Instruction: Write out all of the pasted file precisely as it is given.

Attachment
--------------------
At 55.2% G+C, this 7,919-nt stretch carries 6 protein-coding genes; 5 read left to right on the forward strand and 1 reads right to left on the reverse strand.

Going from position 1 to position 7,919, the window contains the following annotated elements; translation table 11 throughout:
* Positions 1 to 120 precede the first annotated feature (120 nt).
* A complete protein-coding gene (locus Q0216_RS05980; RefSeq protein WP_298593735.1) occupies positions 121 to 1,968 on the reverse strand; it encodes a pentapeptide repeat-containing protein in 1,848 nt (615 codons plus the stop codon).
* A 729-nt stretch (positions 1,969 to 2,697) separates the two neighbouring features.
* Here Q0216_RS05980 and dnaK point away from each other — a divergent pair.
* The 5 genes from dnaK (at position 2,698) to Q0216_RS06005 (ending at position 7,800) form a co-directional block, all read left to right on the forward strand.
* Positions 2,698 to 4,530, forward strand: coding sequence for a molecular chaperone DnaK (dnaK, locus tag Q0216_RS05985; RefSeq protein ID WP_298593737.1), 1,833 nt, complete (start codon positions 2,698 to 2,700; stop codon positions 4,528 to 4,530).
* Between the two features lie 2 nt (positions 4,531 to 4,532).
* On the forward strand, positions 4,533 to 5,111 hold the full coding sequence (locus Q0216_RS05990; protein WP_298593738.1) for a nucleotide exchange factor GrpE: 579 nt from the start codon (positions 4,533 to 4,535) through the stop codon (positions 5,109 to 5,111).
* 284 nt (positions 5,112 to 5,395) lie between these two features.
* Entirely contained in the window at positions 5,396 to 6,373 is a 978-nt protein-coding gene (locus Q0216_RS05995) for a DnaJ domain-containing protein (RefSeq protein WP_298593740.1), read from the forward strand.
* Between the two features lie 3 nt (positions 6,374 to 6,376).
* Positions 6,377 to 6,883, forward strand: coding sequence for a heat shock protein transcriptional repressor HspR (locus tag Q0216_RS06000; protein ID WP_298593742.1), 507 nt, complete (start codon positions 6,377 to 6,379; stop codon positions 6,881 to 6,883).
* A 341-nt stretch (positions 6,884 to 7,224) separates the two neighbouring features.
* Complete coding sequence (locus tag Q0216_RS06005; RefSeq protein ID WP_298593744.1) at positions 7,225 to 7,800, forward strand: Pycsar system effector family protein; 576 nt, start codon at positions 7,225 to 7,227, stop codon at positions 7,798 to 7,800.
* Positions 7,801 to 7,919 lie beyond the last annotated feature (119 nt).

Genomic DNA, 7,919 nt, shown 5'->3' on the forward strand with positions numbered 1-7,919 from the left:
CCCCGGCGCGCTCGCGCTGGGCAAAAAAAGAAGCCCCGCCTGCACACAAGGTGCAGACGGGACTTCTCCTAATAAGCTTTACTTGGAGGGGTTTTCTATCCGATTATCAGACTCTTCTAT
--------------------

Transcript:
At 55.2% G+C, this 7,919-nt stretch carries 6 protein-coding genes; 5 read left to right on the forward strand and 1 reads right to left on the reverse strand.

Going from position 1 to position 7,919, the window contains the following annotated elements; translation table 11 throughout:
* Positions 1 to 120 precede the first annotated feature (120 nt).
* A complete protein-coding gene (locus Q0216_RS05980; RefSeq protein WP_298593735.1) occupies positions 121 to 1,968 on the reverse strand; it encodes a pentapeptide repeat-containing protein in 1,848 nt (615 codons plus the stop codon).
* A 729-nt stretch (positions 1,969 to 2,697) separates the two neighbouring features.
* Here Q0216_RS05980 and dnaK point away from each other — a divergent pair.
* The 5 genes from dnaK (at position 2,698) to Q0216_RS06005 (ending at position 7,800) form a co-directional block, all read left to right on the forward strand.
* Positions 2,698 to 4,530, forward strand: coding sequence for a molecular chaperone DnaK (dnaK, locus tag Q0216_RS05985; RefSeq protein ID WP_298593737.1), 1,833 nt, complete (start codon positions 2,698 to 2,700; stop codon positions 4,528 to 4,530).
* Between the two features lie 2 nt (positions 4,531 to 4,532).
* On the forward strand, positions 4,533 to 5,111 hold the full coding sequence (locus Q0216_RS05990; protein WP_298593738.1) for a nucleotide exchange factor GrpE: 579 nt from the start codon (positions 4,533 to 4,535) through the stop codon (positions 5,109 to 5,111).
* 284 nt (positions 5,112 to 5,395) lie between these two features.
* Entirely contained in the window at positions 5,396 to 6,373 is a 978-nt protein-coding gene (locus Q0216_RS05995) for a DnaJ domain-containing protein (RefSeq protein WP_298593740.1), read from the forward strand.
* Between the two features lie 3 nt (positions 6,374 to 6,376).
* Positions 6,377 to 6,883, forward strand: coding sequence for a heat shock protein transcriptional repressor HspR (locus tag Q0216_RS06000; protein ID WP_298593742.1), 507 nt, complete (start codon positions 6,377 to 6,379; stop codon positions 6,881 to 6,883).
* A 341-nt stretch (positions 6,884 to 7,224) separates the two neighbouring features.
* Complete coding sequence (locus tag Q0216_RS06005; RefSeq protein ID WP_298593744.1) at positions 7,225 to 7,800, forward strand: Pycsar system effector family protein; 576 nt, start codon at positions 7,225 to 7,227, stop codon at positions 7,798 to 7,800.
* Positions 7,801 to 7,919 lie beyond the last annotated feature (119 nt).

Genomic DNA, 7,919 nt, shown 5'->3' on the forward strand with positions numbered 1-7,919 from the left:
CCCCGGCGCGCTCGCGCTGGGCAAAAAAAGAAGCCCCGCCTGCACACAAGGTGCAGACGGGACTTCTCCTAATAAGCTTTACTTGGAGGGGTTTTCTATCCGATTATCAGACTCTTCTAT